It certainly would. For one, the trio of statues would be a great nod to the Illini’s football past. Perhaps even more significantly, it could also help provide a boost to the program’s future.
Recruiting the state’s premier high school football players – especially those from the Chicago area – remains a challenge for current Illini coach Tim Beckman, much in the way it’s been a persistent struggle for the Illinois coaches before him.
For whatever reason – mostly program inconsistency and too much losing, I’d surmise – Chicagoland preps don’t regularly look toward the Illini. But it’s a safe guess that many of them do look toward the Bears. And I’ve long argued that Illinois can never do too much to link itself to the state’s most popular football outfit – that being the Bears – whether it’s by regularly playing games at Soldier Field or by reminding Chicagoland recruits and fans that the Monsters of the Midway got their team colors because Halas wore orange and blue at Illinois.
By more closely connecting Illini football history to that of the Bears’, Illinois could more closely connect Champaign and Chicago and potentially help lure more recruits (and then fans) south on Interstate 57.
In his Illiniboard column, Rosenthal wrote about current Illini fans:
“We spend a lot of time and effort trying to connect Champaign to Chicago, and with good reason. Michigan is connected to Detroit, Ohio State dominates Cleveland and Cincinnati, Missouri has re-established connections with St. Louis and Kansas City, and Illinois needs to do the same with Chicago. Is there any better way to do that than to remind every Chicago Bears fan that Mr. Butkus played in Champaign?”
And that Mr. Halas did, too.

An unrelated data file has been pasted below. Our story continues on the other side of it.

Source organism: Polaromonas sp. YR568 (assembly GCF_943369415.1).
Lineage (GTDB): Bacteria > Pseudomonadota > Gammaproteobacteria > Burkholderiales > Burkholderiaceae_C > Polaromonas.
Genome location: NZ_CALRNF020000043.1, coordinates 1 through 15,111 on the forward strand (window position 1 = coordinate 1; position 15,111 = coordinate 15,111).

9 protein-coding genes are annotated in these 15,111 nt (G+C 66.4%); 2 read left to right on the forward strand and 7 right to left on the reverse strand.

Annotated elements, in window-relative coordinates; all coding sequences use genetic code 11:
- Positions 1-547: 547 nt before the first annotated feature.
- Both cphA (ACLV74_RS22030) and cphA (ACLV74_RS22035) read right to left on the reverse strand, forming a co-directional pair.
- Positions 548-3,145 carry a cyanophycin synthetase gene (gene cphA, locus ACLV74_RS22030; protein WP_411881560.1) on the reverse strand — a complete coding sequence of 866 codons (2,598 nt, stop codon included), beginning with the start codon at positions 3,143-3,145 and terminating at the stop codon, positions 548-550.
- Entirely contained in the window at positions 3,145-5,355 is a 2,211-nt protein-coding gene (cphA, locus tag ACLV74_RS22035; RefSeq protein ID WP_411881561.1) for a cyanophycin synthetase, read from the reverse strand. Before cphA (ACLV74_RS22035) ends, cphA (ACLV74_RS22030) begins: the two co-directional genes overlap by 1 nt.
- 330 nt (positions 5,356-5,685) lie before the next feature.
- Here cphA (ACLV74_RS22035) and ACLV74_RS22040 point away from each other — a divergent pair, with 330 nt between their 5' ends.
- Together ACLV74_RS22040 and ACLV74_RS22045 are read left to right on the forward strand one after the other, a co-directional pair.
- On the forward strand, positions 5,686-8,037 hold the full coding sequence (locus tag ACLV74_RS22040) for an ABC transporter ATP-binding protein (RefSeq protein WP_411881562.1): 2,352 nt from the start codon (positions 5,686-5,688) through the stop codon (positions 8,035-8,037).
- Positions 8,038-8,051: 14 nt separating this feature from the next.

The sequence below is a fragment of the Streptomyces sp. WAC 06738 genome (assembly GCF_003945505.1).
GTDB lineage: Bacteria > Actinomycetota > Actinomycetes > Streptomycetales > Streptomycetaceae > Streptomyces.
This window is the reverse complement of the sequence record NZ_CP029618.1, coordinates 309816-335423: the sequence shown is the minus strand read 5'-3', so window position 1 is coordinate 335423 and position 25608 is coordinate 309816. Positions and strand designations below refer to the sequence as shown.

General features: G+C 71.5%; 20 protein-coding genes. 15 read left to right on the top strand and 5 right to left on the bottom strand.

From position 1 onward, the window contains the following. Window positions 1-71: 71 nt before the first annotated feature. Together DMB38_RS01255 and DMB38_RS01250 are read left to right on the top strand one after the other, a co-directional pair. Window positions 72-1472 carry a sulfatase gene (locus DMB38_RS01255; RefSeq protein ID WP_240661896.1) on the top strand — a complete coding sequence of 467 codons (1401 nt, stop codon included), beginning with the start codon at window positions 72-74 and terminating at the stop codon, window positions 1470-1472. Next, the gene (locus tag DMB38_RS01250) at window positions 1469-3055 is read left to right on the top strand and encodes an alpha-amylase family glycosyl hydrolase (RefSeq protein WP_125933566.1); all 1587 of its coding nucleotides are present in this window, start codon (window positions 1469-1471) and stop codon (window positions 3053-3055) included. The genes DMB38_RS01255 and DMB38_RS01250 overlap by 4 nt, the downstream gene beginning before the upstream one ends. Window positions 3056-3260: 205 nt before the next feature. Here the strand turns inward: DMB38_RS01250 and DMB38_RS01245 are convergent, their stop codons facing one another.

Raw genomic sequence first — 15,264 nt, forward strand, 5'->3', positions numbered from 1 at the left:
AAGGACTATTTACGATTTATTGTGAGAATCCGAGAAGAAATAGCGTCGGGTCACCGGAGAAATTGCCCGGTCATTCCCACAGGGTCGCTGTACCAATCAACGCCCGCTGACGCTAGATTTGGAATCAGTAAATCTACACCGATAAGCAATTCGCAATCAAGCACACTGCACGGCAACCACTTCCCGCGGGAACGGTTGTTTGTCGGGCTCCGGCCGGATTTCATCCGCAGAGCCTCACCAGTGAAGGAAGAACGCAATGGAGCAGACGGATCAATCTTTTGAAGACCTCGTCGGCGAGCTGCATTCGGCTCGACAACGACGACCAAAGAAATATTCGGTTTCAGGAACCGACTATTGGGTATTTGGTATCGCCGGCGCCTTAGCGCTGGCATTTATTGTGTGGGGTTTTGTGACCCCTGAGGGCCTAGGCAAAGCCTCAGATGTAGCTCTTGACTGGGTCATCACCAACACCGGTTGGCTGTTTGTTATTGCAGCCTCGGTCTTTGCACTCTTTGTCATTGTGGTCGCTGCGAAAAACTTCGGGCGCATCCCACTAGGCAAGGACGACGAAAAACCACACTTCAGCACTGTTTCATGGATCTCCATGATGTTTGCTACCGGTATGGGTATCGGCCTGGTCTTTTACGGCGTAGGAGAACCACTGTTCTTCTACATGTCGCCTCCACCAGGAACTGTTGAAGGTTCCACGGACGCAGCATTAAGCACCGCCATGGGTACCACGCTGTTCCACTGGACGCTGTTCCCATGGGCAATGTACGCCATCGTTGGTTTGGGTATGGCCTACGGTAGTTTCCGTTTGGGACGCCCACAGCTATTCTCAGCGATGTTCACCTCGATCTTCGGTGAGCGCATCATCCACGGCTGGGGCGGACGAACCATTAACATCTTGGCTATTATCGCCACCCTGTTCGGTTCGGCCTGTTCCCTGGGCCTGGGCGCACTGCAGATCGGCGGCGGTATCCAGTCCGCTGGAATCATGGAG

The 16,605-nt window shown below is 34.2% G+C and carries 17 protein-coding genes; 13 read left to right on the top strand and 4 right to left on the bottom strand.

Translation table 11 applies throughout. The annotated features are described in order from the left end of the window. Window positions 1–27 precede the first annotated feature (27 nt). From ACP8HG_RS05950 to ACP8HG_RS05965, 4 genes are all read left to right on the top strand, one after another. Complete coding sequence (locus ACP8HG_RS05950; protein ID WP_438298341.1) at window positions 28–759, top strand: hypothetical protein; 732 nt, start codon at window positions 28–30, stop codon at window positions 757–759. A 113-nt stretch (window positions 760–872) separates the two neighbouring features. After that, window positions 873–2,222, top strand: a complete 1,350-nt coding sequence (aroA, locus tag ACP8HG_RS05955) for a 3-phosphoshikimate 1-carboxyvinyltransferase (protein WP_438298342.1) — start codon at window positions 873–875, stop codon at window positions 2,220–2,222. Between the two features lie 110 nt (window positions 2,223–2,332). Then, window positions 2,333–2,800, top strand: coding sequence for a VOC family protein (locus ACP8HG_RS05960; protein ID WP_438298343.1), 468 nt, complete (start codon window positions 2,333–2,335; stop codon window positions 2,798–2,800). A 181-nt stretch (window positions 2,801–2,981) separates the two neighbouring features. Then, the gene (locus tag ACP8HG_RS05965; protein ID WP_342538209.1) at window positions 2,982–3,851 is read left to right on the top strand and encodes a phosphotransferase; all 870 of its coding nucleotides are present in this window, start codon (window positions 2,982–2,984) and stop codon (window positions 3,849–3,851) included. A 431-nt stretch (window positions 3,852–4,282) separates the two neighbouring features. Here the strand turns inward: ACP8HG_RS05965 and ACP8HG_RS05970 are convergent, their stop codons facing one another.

As Tupper explained in February 2011, a big reason why Butkus and Halas statues don’t already stand outside Memorial Stadium is due to the issue of money. The Grange statue was built at a cost of $350,000 that came from an anonymous donor. Guenther implied that there already was financial support brewing for the Butkus statue, according to Tupper, and perhaps one for Halas as well.
Guenther, however, is no longer the athletic director at Illinois, having been succeeded by Mike Thomas following his retirement in June 2011. And as Illinois football prepares to kick off its 2014 season Saturday at home against Youngstown State, Thomas currently has bigger fish to fry in regards to Beckman’s shaky coaching status and the ongoing State Farm Center renovation. But once those issues clear up or near completion, Thomas absolutely should turn his eye toward erecting statues for both Butkus and Halas.
As for where the money would come from to build them, well, it wouldn’t hurt to see if the Bears might chip in. Perhaps there’s a Chicagoland corporation that would be interested in sponsoring the statues and having its named linked to two Bears greats. Or maybe the Illini could launch a Kickstarter campaign.
They could call it “Bear Downstate.”
I’d chip in.MORE NEWS: Pilsen Nonprofit Tackles Food Insecurity: 'Who Better To Understand Our Challenges Than Ourselves?'